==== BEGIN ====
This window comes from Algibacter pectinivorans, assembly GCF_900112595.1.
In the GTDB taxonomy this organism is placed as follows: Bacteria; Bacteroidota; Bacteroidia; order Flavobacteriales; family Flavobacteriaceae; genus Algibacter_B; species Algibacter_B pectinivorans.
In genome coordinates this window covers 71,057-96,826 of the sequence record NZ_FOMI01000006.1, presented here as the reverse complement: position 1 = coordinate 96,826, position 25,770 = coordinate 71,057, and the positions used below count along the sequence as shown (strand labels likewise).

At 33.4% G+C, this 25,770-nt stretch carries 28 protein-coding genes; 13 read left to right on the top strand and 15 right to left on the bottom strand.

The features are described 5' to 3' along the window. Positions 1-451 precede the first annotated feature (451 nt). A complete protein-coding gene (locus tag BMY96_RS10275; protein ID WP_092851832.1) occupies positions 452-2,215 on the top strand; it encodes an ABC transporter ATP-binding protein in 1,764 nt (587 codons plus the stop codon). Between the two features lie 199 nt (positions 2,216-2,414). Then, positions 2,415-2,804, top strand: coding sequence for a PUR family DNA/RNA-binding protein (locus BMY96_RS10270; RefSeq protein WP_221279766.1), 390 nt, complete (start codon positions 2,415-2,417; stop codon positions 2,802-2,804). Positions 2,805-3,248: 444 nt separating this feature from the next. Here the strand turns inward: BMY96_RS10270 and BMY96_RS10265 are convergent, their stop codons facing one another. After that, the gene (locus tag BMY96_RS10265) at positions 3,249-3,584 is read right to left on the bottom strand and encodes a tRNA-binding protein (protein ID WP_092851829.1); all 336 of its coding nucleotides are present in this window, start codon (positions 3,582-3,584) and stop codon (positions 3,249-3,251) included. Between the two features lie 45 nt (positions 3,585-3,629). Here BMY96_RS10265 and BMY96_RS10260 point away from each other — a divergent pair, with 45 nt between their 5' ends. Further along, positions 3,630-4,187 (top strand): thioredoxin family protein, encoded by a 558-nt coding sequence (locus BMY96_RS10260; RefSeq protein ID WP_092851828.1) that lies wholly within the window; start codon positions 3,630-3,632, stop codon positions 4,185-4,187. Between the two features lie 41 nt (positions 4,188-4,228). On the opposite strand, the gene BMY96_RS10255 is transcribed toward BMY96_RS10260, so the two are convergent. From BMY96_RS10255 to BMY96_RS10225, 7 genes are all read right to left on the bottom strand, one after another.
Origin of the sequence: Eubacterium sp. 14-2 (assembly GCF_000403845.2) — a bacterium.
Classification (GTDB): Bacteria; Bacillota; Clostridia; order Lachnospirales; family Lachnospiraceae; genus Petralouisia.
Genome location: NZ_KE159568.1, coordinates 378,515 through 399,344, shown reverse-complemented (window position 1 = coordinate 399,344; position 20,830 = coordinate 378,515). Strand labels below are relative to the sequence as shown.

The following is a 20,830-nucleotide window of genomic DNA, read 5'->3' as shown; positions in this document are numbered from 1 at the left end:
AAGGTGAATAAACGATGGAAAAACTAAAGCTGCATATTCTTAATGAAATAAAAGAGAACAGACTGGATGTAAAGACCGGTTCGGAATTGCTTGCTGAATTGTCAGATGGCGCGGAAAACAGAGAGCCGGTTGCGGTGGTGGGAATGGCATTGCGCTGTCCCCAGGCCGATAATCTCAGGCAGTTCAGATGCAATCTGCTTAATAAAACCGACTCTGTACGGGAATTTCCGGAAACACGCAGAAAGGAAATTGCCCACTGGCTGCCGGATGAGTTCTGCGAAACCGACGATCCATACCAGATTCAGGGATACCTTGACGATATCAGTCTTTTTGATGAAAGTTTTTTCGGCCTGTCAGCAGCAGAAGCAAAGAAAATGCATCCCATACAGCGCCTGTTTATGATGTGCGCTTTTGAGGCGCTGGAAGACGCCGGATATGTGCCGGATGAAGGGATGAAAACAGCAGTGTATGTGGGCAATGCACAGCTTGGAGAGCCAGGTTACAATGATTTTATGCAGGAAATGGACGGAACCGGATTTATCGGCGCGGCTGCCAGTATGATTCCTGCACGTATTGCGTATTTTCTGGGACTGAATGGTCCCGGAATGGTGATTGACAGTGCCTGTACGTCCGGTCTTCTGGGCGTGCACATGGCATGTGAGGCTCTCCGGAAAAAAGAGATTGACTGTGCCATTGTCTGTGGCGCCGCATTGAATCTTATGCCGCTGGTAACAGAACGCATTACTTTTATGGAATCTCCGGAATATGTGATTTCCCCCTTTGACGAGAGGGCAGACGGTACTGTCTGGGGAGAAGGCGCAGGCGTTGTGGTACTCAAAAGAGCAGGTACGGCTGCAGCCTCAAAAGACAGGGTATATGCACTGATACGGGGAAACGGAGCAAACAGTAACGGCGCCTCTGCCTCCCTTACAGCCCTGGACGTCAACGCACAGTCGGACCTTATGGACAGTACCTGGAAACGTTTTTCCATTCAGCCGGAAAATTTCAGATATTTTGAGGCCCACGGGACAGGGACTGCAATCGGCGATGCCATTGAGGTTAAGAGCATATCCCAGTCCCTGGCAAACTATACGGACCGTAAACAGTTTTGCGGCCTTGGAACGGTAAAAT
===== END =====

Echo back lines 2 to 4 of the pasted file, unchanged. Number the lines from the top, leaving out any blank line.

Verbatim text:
In the GTDB taxonomy this organism is placed as follows: Bacteria; Bacteroidota; Bacteroidia; order Flavobacteriales; family Flavobacteriaceae; genus Algibacter_B; species Algibacter_B pectinivorans.
In genome coordinates this window covers 71,057-96,826 of the sequence record NZ_FOMI01000006.1, presented here as the reverse complement: position 1 = coordinate 96,826, position 25,770 = coordinate 71,057, and the positions used below count along the sequence as shown (strand labels likewise).

At 33.4% G+C, this 25,770-nt stretch carries 28 protein-coding genes; 13 read left to right on the top strand and 15 right to left on the bottom strand.